I frequently have delegates in Media Skills Training workshops making the emotive point that they believe ‘no comment’ is a perfectly acceptable response to a question from a journalist.
Well, if you believe as a company spokesperson that ‘no comment’ is a good enough comment, don’t be surprised when the reporter assumes the worse, because stone-walling the media just sends out a whole bunch of negative messages.
Instead of slamming the door shut on further interrogative questions, you might as well paint the door a florescent green. Evading questions won’t help you to swim away from the sharks safely. You’d best prepare yourself for a feeding frenzy.
As a former news reporter and self-confessed news junkie, I can tell you that ‘no comment’ is like waving a flag and shouting: “Hello!! Look over here, dig deeper and do something!” If you decline to comment, you are essentially saying that you don’t take the issues too seriously.
Every question – even the difficult ones – presents an opportunity for you to get your message out there. And if one of your objectives is to resolve organizational issues before they become hot topics, offering no comment allows the press to fill in the blanks.
As uncomfortable as it may seem, there’s no better time to communicate key messages than when you’d rather duck and dive the issue. You need to divert the focus of the publicity and use this as an opportunity to communicate.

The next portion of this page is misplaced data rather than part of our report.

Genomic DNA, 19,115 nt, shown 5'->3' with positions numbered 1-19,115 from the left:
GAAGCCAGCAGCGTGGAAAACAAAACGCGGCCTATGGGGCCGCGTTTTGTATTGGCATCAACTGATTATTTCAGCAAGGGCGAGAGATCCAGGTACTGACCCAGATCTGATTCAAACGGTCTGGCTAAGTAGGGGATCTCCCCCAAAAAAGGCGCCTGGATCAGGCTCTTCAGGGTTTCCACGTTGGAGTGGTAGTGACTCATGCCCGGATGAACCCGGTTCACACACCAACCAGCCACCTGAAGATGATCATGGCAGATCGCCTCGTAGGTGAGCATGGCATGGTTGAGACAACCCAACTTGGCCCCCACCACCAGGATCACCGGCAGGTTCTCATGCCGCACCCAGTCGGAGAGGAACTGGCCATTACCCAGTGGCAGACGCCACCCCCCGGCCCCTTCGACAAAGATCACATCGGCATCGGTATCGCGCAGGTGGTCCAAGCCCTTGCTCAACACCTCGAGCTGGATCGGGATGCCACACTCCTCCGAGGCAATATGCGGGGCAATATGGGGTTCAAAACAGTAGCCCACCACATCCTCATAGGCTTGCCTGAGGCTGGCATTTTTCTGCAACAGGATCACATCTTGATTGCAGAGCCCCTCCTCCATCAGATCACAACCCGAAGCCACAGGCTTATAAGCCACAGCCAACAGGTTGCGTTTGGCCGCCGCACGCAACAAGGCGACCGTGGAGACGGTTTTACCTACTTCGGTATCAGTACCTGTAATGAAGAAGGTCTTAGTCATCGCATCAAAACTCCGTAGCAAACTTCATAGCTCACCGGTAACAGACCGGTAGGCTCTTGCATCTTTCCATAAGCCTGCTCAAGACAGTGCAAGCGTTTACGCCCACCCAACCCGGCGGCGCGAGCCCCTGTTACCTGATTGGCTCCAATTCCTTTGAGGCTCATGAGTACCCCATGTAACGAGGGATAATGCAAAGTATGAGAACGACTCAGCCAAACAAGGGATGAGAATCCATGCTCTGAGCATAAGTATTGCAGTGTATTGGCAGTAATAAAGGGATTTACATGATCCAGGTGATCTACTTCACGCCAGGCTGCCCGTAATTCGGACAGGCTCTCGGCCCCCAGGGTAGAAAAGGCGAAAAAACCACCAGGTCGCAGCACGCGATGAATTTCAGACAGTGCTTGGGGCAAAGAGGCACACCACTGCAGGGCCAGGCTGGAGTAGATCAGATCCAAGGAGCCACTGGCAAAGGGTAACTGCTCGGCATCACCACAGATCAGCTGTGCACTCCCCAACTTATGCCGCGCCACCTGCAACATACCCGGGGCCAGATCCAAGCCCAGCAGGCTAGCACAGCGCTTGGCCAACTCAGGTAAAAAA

This is where planning and preparation comes in. Hopefully, your organization has clear messages and you have familiarized yourself with these concepts. Now get them out there.
There are, I hazard to say, many ways to skin a cat. One of them might be: “Thanks for asking us to participate in your story. While I may not be able to get into too much detail at this point, what I can tell you is…”
You may also want to try: “This is not an appropriate forum for me to take questions right now, but I’ll make sure to provide you that opportunity at a later date.” Then, make damn sure that you honour this commitment.
This doesn’t always come naturally and often takes a lot of practice, but it really is possible for you to weave in your key messages without having to connect with the real issue.
No comment ?? Well at least not yet…
Want to continue this conversation on The Media Online platforms? Comment on Twitter @MediaTMO or on our Facebook page. Send us your suggestions, comments, contributions or tip-offs via e-mail to email@example.com.